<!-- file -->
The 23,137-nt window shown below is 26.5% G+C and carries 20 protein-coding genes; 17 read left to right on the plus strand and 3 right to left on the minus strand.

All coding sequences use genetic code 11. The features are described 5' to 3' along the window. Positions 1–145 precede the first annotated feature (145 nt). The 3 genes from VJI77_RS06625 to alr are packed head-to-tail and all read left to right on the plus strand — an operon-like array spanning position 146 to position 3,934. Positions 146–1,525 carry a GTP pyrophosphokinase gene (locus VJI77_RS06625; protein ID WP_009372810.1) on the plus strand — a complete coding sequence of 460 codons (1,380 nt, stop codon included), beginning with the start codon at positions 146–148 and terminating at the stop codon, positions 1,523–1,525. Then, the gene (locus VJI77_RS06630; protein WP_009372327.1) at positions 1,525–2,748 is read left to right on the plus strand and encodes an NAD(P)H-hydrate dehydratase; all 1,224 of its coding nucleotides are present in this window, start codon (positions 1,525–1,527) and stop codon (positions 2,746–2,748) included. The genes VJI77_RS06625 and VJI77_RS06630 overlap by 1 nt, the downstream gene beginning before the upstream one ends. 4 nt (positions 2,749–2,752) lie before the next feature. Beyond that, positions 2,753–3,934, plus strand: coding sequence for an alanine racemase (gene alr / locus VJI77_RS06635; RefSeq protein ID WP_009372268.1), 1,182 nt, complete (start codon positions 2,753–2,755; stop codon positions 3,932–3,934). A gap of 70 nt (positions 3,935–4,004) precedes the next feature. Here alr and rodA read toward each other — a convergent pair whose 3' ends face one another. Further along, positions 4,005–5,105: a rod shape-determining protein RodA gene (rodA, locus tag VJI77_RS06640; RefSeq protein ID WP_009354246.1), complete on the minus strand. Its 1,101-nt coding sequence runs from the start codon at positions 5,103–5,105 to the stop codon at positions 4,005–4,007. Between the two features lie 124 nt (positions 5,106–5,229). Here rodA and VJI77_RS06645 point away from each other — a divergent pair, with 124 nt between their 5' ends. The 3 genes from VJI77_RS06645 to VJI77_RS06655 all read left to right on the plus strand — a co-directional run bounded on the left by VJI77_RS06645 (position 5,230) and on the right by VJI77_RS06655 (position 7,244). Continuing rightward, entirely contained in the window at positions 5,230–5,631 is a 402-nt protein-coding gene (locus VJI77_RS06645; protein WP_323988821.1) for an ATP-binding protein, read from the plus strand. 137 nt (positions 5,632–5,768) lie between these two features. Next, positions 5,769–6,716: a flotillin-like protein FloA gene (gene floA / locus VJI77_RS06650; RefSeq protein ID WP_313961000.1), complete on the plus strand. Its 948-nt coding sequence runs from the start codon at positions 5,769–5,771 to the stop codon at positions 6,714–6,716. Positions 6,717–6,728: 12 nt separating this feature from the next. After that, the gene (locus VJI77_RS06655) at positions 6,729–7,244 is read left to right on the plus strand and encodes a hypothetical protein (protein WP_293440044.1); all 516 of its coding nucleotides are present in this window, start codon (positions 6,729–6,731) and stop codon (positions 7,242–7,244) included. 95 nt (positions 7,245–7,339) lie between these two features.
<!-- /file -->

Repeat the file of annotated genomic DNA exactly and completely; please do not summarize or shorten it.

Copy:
The 23,137-nt window shown below is 26.5% G+C and carries 20 protein-coding genes; 17 read left to right on the plus strand and 3 right to left on the minus strand.

All coding sequences use genetic code 11. The features are described 5' to 3' along the window. Positions 1–145 precede the first annotated feature (145 nt). The 3 genes from VJI77_RS06625 to alr are packed head-to-tail and all read left to right on the plus strand — an operon-like array spanning position 146 to position 3,934. Positions 146–1,525 carry a GTP pyrophosphokinase gene (locus VJI77_RS06625; protein ID WP_009372810.1) on the plus strand — a complete coding sequence of 460 codons (1,380 nt, stop codon included), beginning with the start codon at positions 146–148 and terminating at the stop codon, positions 1,523–1,525. Then, the gene (locus VJI77_RS06630; protein WP_009372327.1) at positions 1,525–2,748 is read left to right on the plus strand and encodes an NAD(P)H-hydrate dehydratase; all 1,224 of its coding nucleotides are present in this window, start codon (positions 1,525–1,527) and stop codon (positions 2,746–2,748) included. The genes VJI77_RS06625 and VJI77_RS06630 overlap by 1 nt, the downstream gene beginning before the upstream one ends. 4 nt (positions 2,749–2,752) lie before the next feature. Beyond that, positions 2,753–3,934, plus strand: coding sequence for an alanine racemase (gene alr / locus VJI77_RS06635; RefSeq protein ID WP_009372268.1), 1,182 nt, complete (start codon positions 2,753–2,755; stop codon positions 3,932–3,934). A gap of 70 nt (positions 3,935–4,004) precedes the next feature. Here alr and rodA read toward each other — a convergent pair whose 3' ends face one another. Further along, positions 4,005–5,105: a rod shape-determining protein RodA gene (rodA, locus tag VJI77_RS06640; RefSeq protein ID WP_009354246.1), complete on the minus strand. Its 1,101-nt coding sequence runs from the start codon at positions 5,103–5,105 to the stop codon at positions 4,005–4,007. Between the two features lie 124 nt (positions 5,106–5,229). Here rodA and VJI77_RS06645 point away from each other — a divergent pair, with 124 nt between their 5' ends. The 3 genes from VJI77_RS06645 to VJI77_RS06655 all read left to right on the plus strand — a co-directional run bounded on the left by VJI77_RS06645 (position 5,230) and on the right by VJI77_RS06655 (position 7,244). Continuing rightward, entirely contained in the window at positions 5,230–5,631 is a 402-nt protein-coding gene (locus VJI77_RS06645; protein WP_323988821.1) for an ATP-binding protein, read from the plus strand. 137 nt (positions 5,632–5,768) lie between these two features. Next, positions 5,769–6,716: a flotillin-like protein FloA gene (gene floA / locus VJI77_RS06650; RefSeq protein ID WP_313961000.1), complete on the plus strand. Its 948-nt coding sequence runs from the start codon at positions 5,769–5,771 to the stop codon at positions 6,714–6,716. Positions 6,717–6,728: 12 nt separating this feature from the next. After that, the gene (locus VJI77_RS06655) at positions 6,729–7,244 is read left to right on the plus strand and encodes a hypothetical protein (protein WP_293440044.1); all 516 of its coding nucleotides are present in this window, start codon (positions 6,729–6,731) and stop codon (positions 7,242–7,244) included. 95 nt (positions 7,245–7,339) lie between these two features.